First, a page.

Kenyan capital Nairobi expects to experience ease in commuter movement in the coming three years following the signing of an agreement between national carrier Kenya Airways and Brazilian aircraft manufacturer Embraer to supply flying taxis.
As business hub if the region, Nairobi which also hosts headquarters a number of international, has in the past two decades experienced a meteoric rise in traffic with the attendant effect being almost permanent gridlocks.
The introduction of flying taxis, the Business Daily reports, will be a timely intervention as the East African country takes another bold “step closer to Wakanda with this new item of Afrofuturist news.”
Kenya Airways has signed an agreement with Brazilian aircraft manufacturer Embraer to launch flying taxis in the capital city of Nairobi in a move aimed at spearheading this transport innovation in the market.
According to Business Daily, the vehicles are expected to cut travel time from Jomo Kenyatta International Airport to Nairobi’s city centre and the United Nations regional headquarters to just six minutes.
At present, it takes more than two hours – equivalent to flying time between Addis Ababa, Ethiopia, and Nairobi – to wriggle through traffic holdups to do the 20 kilometres.
Embraer signed a Memorandum of Understanding with Kenya Airways last month through the national carrier’s newly established subsidiary Fahari Aviation, for the establishment of the Brazilian company’s Electric Vertical Aircrafts (EVA). The implementation of the agreement becomes effective from 2025.
Fahari is Kenya Airways’ new wing, which deals with unmanned aircraft like drones and has already opened a few unmanned aerial vehicle schools to train interested Kenyans.
Embraer’s EVAs are capable of carrying a load of 250 kilogrammes (about two to three people at most, or less including luggage) at 400km per hour with an average range of 250 kilometres per flight. The aircraft are completely autonomous, not requiring any human pilots and capable of flight via automatic systems such as radar, lidar and 12 onboard camera sensors.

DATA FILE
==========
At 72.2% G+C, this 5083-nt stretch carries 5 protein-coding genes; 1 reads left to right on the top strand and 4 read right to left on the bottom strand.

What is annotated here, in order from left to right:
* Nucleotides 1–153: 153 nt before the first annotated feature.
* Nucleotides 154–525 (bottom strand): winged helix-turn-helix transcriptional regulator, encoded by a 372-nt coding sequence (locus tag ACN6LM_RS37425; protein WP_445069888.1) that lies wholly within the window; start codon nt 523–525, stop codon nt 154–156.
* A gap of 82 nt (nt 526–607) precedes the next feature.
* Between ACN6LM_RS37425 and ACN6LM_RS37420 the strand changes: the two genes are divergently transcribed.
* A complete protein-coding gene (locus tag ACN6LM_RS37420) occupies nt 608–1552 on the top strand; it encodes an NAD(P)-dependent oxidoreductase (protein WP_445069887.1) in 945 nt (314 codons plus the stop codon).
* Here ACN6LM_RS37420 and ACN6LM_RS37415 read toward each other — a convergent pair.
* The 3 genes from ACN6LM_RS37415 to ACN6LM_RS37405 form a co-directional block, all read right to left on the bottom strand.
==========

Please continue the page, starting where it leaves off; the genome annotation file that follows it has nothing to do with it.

However, when they launch in 2025, Embraer says, there will be one pilot on board.
The vehicles are also completely electrical, which is a key in the deal that is anchored on the need to introduce zero-emission electric planes in the transport sector in Kenya. T
he flying taxis would also provide an alternative mode of transportation for passengers in a rush, so says Andre Stein, CEO of Embraer’s Urban Air Mobility Solutions unit.
At present, reports of outbound passengers missing flights as a result of getting stuck in traffic in Nairobi have become frequent. It is against this backdrop that the government and the national carrier are considering remodelling the Kenyan capital as a premier regional business hub through the envisaged ease of movement for the business community.
In addition, the partnership between Embraer and Fahari will establish “a foundation of concepts and procedures to safely scale EVA throughout the country in the coming years”, Stein says.
“We are thrilled to partner with Kenya Airways to provide new forms of air mobility throughout the region for both people and goods. The creation of disruptive and widely accessible Urban Air Mobility solutions will help democratise mobility by making it more accessible, affordable and giving communities more options,” continues Stein.
“With our aircraft and aerospace services backing and Kenya Airways’ innovative approach to air mobility, we are enthusiastic about opening this region to more sustainable and community-friendly air access for all.”
Allan Kilavuka, CEO of Kenya Airways, said that Fahari Aviation is at the very vanguard of exploring advanced technologies with a key focus on aviation, starting with drones.
“With this partnership, we look to develop innovative air mobility solutions for our clients in Kenya and throughout the region,” Kilavuka said.
- A Tell report